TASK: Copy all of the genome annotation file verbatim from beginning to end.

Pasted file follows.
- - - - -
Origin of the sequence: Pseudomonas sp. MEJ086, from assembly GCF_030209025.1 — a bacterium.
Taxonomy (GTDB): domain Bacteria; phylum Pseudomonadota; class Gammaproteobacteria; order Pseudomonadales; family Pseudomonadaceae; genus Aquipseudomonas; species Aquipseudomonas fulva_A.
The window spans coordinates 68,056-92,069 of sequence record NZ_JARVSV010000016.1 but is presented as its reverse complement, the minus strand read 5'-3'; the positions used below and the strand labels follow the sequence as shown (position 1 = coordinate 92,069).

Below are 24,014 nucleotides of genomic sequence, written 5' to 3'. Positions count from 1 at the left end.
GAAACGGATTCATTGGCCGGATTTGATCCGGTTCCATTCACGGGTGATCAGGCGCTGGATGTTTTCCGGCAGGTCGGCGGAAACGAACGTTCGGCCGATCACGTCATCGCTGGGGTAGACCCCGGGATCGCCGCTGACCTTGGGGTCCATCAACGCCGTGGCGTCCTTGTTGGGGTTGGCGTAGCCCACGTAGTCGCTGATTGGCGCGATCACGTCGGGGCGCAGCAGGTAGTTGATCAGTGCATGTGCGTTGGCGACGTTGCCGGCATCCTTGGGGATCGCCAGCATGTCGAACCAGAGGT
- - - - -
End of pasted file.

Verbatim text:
Origin of the sequence: Pseudomonas sp. MEJ086, from assembly GCF_030209025.1 — a bacterium.
Taxonomy (GTDB): domain Bacteria; phylum Pseudomonadota; class Gammaproteobacteria; order Pseudomonadales; family Pseudomonadaceae; genus Aquipseudomonas; species Aquipseudomonas fulva_A.
The window spans coordinates 68,056-92,069 of sequence record NZ_JARVSV010000016.1 but is presented as its reverse complement, the minus strand read 5'-3'; the positions used below and the strand labels follow the sequence as shown (position 1 = coordinate 92,069).

Below are 24,014 nucleotides of genomic sequence, written 5' to 3'. Positions count from 1 at the left end.
GAAACGGATTCATTGGCCGGATTTGATCCGGTTCCATTCACGGGTGATCAGGCGCTGGATGTTTTCCGGCAGGTCGGCGGAAACGAACGTTCGGCCGATCACGTCATCGCTGGGGTAGACCCCGGGATCGCCGCTGACCTTGGGGTCCATCAACGCCGTGGCGTCCTTGTTGGGGTTGGCGTAGCCCACGTAGTCGCTGATTGGCGCGATCACGTCGGGGCGCAGCAGGTAGTTGATCAGTGCATGTGCGTTGGCGACGTTGCCGGCATCCTTGGGGATCGCCAGCATGTCGAACCAGAGGT